• He ran up to them with blanched cheek.
  • Boxtel trembled with joy. Fifteen or twenty tulips, torn and crushed, wer_ying about, some of them bent, others completely broken and alread_ithering, the sap oozing from their bleeding bulbs: how gladly would Va_aerle have redeemed that precious sap with his own blood!
  • But what were his surprise and his delight! what was the disappointment of hi_ival! Not one of the four tulips which the latter had meant to destroy wa_njured at all. They raised proudly their noble heads above the corpses o_heir slain companions. This was enough to console Van Baerle, and enough t_an the rage of the horticultural murderer, who tore his hair at the sight o_he effects of the crime which he had committed in vain.
  • Van Baerle could not imagine the cause of the mishap, which, fortunately, wa_f far less consequence than it might have been. On making inquiries, h_earned that the whole night had been disturbed by terrible caterwaulings. H_esides found traces of the cats, their footmarks and hairs left behind on th_attle-field; to guard, therefore, in future against a similar outrage, h_ave orders that henceforth one of the under gardeners should sleep in th_arden in a sentry-box near the flower-beds.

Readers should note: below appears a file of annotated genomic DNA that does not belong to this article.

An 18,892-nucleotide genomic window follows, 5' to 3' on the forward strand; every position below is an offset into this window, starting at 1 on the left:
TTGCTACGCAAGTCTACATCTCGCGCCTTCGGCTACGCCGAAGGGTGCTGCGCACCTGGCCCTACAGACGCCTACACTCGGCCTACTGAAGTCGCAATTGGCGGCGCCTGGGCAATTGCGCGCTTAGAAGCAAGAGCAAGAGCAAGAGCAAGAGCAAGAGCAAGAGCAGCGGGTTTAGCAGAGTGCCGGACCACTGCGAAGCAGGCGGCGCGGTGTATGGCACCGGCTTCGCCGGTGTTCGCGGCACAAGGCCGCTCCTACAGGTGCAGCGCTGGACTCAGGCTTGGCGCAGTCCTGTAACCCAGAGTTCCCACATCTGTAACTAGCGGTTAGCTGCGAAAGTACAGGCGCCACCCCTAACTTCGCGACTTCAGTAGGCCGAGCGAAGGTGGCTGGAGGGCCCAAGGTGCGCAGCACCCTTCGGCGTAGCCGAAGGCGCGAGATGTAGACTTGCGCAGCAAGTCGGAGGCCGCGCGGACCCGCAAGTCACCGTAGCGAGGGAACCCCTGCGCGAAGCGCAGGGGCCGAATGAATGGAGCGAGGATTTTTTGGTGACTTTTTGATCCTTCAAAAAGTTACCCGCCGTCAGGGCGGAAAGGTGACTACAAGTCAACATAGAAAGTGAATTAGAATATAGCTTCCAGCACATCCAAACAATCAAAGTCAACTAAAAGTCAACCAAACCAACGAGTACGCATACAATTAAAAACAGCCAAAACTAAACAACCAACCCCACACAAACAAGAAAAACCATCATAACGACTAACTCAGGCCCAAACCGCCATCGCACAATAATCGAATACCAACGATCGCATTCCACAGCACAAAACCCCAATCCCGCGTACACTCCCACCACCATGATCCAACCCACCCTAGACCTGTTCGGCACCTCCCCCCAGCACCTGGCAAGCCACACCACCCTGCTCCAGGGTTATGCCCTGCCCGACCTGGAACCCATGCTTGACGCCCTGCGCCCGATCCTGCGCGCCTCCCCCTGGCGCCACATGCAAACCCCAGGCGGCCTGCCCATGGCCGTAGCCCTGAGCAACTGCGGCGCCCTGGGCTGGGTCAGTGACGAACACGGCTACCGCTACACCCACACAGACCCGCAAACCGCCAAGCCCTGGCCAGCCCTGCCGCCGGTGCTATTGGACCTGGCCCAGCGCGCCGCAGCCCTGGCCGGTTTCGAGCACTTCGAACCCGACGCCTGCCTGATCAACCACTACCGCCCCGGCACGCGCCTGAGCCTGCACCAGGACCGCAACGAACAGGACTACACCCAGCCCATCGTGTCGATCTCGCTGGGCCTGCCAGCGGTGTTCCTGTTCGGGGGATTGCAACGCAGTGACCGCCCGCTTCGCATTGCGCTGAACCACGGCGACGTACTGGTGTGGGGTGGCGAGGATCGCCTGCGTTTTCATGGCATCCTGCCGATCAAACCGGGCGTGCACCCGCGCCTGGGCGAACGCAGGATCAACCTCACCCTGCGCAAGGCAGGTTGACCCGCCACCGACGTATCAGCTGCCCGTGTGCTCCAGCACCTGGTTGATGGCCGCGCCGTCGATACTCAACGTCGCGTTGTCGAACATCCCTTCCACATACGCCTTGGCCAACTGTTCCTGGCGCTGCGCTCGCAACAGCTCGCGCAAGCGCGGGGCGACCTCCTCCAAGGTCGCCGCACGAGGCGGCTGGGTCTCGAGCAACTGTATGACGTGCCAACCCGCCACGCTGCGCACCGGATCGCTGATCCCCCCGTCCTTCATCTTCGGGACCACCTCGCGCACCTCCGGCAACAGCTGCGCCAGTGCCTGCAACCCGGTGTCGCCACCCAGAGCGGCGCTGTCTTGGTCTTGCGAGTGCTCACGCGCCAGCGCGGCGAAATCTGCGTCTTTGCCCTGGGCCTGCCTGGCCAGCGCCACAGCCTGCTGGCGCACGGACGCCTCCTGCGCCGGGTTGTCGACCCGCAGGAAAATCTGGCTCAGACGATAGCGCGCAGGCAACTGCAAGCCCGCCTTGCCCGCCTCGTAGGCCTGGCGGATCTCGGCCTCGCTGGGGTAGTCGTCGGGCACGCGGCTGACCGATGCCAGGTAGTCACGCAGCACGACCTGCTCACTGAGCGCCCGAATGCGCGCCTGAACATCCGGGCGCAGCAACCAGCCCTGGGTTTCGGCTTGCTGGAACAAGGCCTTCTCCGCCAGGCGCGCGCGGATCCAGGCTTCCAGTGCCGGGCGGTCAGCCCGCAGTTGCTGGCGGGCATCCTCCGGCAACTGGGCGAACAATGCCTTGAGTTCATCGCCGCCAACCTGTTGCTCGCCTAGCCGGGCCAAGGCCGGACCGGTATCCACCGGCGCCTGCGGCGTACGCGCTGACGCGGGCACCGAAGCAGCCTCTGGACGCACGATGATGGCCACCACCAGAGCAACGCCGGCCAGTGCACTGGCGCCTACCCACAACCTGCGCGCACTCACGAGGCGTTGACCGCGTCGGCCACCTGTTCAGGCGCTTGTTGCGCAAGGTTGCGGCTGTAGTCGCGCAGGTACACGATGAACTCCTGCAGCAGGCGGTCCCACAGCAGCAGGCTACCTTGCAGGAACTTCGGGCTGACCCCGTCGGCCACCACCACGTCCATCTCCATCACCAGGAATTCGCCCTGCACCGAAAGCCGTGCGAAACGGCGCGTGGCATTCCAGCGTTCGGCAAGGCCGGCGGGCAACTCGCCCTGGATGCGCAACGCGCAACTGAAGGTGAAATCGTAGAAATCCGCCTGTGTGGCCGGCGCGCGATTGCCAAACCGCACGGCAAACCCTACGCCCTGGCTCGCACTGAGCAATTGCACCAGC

• Boxtel heard him give the order, and saw the sentry-box put up that very day; but he deemed himself lucky in not having been suspected, and, being more tha_ver incensed against the successful horticulturist, he resolved to bide hi_ime.
  • Just then the Tulip Society of Haarlem offered a prize for the discovery (w_are not say the manufacture) of a large black tulip without a spot of colour, a thing which had not yet been accomplished, and was considered impossible, a_t that time there did not exist a flower of that species approaching even t_ dark nut brown. It was, therefore, generally said that the founders of th_rize might just as well have offered two millions as a hundred thousan_uilders, since no one would be able to gain it.